Wednesday, January 1, 2014

Brompton Oratory, London

The Brompton Oratory was founded by John Henry Newman (later Cardinal Newman, now Blessed Newman). He was a leading figure in the 19th century English Catholic revival and established a community of priests at the Oratory. The church first opened its doors in 1884 but the dome and facade were not completed until the 1890s.

Brompton Oratory, London

Like many famous churches in London, photography is not allowed inside (see the on-line church tour here). Of course, we got something so much better since we attended Sunday Mass there. In addition to the excellent music from a boys' choir and an intelligent (though very brief) sermon, we received Jesus in the Eucharist.

The interior is extremely ornate, including 12 larger-than-life statues of the Apostles that came from Siena Cathedral. Many other decorations were donated by churches on the continent or modeled after Roman decorations. The final external work was the Newman Memorial which went up in 1896, six years after Newman's death.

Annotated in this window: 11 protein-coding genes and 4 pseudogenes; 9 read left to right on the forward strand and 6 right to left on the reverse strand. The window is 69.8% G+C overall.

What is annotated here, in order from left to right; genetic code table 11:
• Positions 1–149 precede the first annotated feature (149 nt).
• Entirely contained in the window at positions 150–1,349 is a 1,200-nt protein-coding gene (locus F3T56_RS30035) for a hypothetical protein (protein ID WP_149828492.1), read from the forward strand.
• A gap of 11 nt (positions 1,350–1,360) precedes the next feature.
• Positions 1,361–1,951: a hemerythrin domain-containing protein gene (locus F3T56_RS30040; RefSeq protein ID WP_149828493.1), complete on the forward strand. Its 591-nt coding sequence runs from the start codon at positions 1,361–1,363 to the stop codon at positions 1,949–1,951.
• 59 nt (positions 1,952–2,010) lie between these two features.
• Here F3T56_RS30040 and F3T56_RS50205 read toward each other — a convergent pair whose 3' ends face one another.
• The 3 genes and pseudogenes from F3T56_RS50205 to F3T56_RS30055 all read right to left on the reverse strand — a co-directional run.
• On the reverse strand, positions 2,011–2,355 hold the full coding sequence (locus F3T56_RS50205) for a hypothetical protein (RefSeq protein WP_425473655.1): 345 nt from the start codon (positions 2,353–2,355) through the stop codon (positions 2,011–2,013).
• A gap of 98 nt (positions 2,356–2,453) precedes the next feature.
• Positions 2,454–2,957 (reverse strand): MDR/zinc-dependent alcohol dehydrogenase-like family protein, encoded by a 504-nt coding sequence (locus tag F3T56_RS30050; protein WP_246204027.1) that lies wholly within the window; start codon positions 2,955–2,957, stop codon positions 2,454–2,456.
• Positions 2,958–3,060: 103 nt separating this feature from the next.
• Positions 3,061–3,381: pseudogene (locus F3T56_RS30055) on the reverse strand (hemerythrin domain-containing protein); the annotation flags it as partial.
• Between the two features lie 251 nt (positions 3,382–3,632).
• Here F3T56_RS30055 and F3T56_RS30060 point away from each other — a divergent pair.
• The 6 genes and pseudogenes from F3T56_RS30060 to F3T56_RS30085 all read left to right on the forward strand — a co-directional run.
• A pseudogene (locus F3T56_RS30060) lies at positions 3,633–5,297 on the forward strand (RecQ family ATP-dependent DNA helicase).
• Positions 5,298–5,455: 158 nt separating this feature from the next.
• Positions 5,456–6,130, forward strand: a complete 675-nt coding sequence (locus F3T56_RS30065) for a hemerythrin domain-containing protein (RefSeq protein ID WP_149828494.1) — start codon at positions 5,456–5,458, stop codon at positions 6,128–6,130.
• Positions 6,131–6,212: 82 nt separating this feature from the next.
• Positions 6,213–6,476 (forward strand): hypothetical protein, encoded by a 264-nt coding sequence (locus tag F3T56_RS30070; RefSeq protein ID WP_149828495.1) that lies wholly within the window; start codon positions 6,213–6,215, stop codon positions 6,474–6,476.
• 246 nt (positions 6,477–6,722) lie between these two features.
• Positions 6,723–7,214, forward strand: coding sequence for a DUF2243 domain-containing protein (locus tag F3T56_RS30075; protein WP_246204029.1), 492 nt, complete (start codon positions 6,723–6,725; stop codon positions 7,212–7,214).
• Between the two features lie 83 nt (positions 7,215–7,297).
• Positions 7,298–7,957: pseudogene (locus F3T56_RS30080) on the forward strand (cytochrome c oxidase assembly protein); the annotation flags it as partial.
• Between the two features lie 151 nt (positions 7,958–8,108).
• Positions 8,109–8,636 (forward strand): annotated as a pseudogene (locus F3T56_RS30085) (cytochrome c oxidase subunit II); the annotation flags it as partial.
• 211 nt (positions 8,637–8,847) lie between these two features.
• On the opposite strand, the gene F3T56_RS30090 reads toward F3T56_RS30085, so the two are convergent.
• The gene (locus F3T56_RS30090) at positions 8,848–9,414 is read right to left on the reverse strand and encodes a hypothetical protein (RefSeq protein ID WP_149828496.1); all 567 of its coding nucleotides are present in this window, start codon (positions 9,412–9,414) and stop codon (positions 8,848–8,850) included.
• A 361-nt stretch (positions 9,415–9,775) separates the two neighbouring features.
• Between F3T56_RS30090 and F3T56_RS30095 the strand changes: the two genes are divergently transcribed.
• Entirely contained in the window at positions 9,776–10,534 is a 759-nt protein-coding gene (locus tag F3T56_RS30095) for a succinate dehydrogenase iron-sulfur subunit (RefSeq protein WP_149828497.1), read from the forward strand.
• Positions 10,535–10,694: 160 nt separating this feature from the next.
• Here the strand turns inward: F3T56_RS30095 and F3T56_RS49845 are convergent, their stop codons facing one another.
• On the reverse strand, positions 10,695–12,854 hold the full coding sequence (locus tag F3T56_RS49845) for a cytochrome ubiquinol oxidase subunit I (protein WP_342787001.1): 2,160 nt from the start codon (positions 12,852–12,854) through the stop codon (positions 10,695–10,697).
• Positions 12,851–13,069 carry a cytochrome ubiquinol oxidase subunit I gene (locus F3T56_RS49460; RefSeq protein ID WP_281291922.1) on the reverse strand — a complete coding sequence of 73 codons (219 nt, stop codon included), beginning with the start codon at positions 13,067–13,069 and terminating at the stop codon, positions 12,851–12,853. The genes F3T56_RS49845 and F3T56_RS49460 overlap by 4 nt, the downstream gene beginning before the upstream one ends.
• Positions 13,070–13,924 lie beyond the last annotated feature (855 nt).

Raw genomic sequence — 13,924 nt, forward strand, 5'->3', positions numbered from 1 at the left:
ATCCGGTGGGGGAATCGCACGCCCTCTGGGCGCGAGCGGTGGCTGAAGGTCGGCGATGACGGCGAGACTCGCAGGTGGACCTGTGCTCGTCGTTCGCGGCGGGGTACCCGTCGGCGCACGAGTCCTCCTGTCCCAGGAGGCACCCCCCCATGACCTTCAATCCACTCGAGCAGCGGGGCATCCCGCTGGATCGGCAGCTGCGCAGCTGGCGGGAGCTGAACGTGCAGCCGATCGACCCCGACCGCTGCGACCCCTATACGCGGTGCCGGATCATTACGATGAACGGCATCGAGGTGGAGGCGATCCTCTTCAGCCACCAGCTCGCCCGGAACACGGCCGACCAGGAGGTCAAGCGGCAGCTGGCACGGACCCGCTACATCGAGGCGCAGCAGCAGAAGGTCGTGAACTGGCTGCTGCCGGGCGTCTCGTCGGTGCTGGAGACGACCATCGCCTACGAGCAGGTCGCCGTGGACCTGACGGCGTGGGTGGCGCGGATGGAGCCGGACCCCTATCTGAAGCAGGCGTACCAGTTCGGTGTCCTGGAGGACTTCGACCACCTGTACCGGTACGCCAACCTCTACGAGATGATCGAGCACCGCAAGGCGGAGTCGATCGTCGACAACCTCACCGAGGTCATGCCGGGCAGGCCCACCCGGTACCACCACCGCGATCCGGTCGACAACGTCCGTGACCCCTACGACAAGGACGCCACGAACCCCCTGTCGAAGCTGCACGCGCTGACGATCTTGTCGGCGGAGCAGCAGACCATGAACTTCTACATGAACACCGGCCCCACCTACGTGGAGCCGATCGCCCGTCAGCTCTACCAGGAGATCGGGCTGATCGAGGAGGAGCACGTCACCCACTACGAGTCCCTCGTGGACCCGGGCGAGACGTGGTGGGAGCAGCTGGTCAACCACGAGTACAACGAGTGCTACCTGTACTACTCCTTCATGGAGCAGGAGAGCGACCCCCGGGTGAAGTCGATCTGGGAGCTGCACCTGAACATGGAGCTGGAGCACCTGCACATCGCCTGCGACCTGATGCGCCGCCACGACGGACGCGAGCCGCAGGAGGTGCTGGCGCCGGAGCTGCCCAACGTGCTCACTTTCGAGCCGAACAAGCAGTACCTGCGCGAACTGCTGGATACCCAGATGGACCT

Newman Memorial

Who was John Henry Cardinal Newman?
Born in London in 1801, John Henry Newman grew up in the Church of England. In his teens, he decided to dedicate his life to holiness. In the 1820s he went to Oxford and became an Anglican priest. He became a leading figure in the Oxford Movement which sought to restore more Catholicity to the Anglican Church. In 1843 he left his Oxford post and, with a small group of followers, lived a life of prayer and reflection in a converted stable block just outside of Oxford. An Italian Catholic priest came in 1845 and received Newman into the Roman Catholic Church. Newman went to Rome to study for the priesthood and was ordained in 1847. He returned to England and established the first English Oratory in Birmingham. He sent a fellow convert to establish Brompton Oratory in May 1849. Newman continued to write and was made a cardinal in 1879 by Pope Leo XIII. He lived for the rest of his life at the Brompton Oratory. His funeral procession drew a crowd of 15-20,000 people. He is currently in the process of being declared a saint.

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